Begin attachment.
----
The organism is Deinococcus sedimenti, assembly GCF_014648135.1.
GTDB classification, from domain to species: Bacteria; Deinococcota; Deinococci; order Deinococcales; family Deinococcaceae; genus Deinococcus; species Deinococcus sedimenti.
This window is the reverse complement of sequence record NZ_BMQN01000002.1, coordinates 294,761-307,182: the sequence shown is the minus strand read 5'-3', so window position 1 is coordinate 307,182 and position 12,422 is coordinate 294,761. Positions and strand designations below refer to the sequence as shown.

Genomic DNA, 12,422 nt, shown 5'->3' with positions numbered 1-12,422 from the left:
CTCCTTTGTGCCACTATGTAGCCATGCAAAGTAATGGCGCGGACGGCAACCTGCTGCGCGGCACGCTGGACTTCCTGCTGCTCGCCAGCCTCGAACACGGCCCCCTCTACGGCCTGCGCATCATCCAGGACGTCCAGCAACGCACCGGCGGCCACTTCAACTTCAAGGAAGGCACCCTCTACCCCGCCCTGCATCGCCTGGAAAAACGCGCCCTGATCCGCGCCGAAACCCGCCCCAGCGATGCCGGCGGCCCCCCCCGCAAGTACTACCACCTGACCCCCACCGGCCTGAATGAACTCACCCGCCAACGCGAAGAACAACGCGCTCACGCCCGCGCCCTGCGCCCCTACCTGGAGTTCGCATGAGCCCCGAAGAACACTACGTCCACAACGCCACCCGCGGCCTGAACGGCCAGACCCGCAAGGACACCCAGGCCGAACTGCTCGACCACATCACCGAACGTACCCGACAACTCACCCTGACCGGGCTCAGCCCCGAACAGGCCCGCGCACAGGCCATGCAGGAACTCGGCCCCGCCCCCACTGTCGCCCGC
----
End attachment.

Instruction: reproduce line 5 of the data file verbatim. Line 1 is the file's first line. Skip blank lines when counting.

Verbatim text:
CTCCTTTGTGCCACTATGTAGCCATGCAAAGTAATGGCGCGGACGGCAACCTGCTGCGCGGCACGCTGGACTTCCTGCTGCTCGCCAGCCTCGAACACGGCCCCCTCTACGGCCTGCGCATCATCCAGGACGTCCAGCAACGCACCGGCGGCCACTTCAACTTCAAGGAAGGCACCCTCTACCCCGCCCTGCATCGCCTGGAAAAACGCGCCCTGATCCGCGCCGAAACCCGCCCCAGCGATGCCGGCGGCCCCCCCCGCAAGTACTACCACCTGACCCCCACCGGCCTGAATGAACTCACCCGCCAACGCGAAGAACAACGCGCTCACGCCCGCGCCCTGCGCCCCTACCTGGAGTTCGCATGAGCCCCGAAGAACACTACGTCCACAACGCCACCCGCGGCCTGAACGGCCAGACCCGCAAGGACACCCAGGCCGAACTGCTCGACCACATCACCGAACGTACCCGACAACTCACCCTGACCGGGCTCAGCCCCGAACAGGCCCGCGCACAGGCCATGCAGGAACTCGGCCCCGCCCCCACTGTCGCCCGC